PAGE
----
Diverse and inclusive organizations outperform their peers. That’s a fact. But then, why do so many organizations still fail to advance diverse talent through every level of their organization?
Owning Success, proposes a differentiated approach to development that recognizes the unique challenges faced by under-represented groups and identifies six choices that empower talent to achieve.
Study after study proves that diverse and inclusive organizations outperform their peers. They are 70% more likely to capture new markets1 , 75% more likely to see ideas become productized2 and 35% more likely to have financial returns above industry average3. They are also more likely to be stronger at decision-making, with recent research showing that diverse and inclusive teams make better decisions 87% of the time.
But despite the overwhelming business case for embracing difference at work, women still hold less than 29% of senior leadership positions globally5.There are only three black CEOs in the Fortune 5006—none of whom are women—and only 6% of management jobs in the UK are held by ethnic minorities7 . What is preventing organizations from achieving the levels of diversity that would bring demonstrable benefits to their business?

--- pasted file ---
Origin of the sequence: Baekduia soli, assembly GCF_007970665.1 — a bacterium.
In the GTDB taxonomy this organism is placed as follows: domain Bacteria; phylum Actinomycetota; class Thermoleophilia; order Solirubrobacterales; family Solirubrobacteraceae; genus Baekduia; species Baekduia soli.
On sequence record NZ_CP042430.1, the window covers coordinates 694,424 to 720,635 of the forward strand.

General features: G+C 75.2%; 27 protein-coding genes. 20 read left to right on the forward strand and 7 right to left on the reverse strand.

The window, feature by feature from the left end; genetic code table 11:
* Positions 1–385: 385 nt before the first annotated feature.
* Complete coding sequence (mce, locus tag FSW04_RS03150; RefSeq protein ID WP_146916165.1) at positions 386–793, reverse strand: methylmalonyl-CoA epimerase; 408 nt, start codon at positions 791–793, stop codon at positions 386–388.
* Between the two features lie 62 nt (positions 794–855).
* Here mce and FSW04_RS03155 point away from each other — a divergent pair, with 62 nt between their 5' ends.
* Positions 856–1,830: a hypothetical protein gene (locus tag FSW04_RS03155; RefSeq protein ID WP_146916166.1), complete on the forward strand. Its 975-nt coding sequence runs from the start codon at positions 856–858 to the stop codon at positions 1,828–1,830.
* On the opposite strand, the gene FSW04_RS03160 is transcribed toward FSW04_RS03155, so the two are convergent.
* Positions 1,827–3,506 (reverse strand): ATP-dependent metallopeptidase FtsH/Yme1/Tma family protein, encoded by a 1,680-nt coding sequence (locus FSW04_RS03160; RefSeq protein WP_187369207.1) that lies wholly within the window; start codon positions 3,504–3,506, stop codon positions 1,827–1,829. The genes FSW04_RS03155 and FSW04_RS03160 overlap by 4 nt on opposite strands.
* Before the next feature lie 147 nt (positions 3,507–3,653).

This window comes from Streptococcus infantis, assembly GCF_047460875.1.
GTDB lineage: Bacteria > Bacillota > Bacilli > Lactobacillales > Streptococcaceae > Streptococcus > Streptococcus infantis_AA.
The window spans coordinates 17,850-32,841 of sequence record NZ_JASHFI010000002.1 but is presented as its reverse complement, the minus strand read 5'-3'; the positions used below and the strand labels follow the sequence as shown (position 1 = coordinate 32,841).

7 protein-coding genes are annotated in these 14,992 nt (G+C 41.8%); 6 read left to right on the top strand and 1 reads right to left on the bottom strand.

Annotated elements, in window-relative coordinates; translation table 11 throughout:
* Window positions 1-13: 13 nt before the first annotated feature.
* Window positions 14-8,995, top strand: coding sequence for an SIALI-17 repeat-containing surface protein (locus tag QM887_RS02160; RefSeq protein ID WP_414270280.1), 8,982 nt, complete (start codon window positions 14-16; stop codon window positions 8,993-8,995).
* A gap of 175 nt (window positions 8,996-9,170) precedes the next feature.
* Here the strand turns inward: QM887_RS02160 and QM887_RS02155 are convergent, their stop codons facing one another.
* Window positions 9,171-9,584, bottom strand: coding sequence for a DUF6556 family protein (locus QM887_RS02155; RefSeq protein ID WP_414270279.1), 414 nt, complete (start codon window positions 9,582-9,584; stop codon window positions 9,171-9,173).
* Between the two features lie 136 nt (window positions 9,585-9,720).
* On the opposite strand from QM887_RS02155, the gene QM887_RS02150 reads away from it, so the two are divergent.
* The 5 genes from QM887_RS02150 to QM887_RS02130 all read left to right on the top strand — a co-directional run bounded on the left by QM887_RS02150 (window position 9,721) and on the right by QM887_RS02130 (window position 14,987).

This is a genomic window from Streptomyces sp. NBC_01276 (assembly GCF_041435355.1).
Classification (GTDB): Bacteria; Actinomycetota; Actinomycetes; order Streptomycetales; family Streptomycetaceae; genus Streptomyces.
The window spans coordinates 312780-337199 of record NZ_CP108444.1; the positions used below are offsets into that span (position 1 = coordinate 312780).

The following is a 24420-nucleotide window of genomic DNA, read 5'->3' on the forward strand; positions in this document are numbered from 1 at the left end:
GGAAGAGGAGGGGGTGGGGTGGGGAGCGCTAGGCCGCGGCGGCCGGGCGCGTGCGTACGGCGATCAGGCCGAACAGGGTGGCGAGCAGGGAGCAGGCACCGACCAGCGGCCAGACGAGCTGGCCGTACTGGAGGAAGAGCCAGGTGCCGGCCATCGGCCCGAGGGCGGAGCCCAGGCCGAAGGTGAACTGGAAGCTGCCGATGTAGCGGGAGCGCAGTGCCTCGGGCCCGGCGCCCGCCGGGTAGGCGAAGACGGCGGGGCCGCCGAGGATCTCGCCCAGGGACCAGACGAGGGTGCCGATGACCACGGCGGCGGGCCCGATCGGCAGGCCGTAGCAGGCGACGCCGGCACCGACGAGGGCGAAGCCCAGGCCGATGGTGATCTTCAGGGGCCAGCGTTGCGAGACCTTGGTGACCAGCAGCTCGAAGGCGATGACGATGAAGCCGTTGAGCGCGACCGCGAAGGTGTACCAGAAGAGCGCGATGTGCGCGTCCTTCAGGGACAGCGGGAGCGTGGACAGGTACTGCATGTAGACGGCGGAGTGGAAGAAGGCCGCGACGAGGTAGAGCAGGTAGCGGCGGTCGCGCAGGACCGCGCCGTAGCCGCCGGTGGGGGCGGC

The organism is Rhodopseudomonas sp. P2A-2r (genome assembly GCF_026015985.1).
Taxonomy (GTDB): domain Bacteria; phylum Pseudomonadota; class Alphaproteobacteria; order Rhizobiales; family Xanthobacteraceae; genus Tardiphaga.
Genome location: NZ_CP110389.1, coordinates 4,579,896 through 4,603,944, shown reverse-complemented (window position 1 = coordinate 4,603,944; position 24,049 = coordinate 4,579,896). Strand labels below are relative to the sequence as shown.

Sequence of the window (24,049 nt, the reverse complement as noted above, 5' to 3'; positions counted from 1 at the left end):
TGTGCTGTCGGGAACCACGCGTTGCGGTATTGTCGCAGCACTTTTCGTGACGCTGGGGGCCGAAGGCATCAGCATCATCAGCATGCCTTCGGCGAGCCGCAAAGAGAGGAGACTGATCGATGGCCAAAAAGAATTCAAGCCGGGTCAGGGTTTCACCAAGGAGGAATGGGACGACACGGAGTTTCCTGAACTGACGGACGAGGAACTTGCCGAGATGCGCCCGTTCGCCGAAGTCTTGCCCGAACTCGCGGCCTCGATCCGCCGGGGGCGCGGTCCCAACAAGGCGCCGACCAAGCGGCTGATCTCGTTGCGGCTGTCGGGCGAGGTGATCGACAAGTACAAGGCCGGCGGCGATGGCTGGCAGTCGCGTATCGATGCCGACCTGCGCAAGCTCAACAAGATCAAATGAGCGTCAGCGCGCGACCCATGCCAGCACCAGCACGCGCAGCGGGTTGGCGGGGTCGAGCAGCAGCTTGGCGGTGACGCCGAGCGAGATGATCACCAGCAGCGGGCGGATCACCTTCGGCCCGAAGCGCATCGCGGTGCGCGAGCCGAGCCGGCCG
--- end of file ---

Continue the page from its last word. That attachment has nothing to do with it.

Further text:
There are two fundamental issues at play here, and any successful solution will therefore require a two-pronged approach. The first issue is structural: it is incumbent upon organizations to revisit practices and processes that may be holding underrepresented employees back and preventing them from being the best they can be. This is by no means an easy feat and will often involve undoing barriers and biases that have stood for generations.
The second is behavioral: it is necessary to create a culture of belonging where employees in the organization have a more inclusive mindset, make more inclusive decisions and take more inclusive actions. It is also true, as our research has proven time and again, that there are actions people from underrepresented groups themselves can take that will increase their chances of overcoming barriers in organizations and empower them to enhance their contribution and advance their careers.
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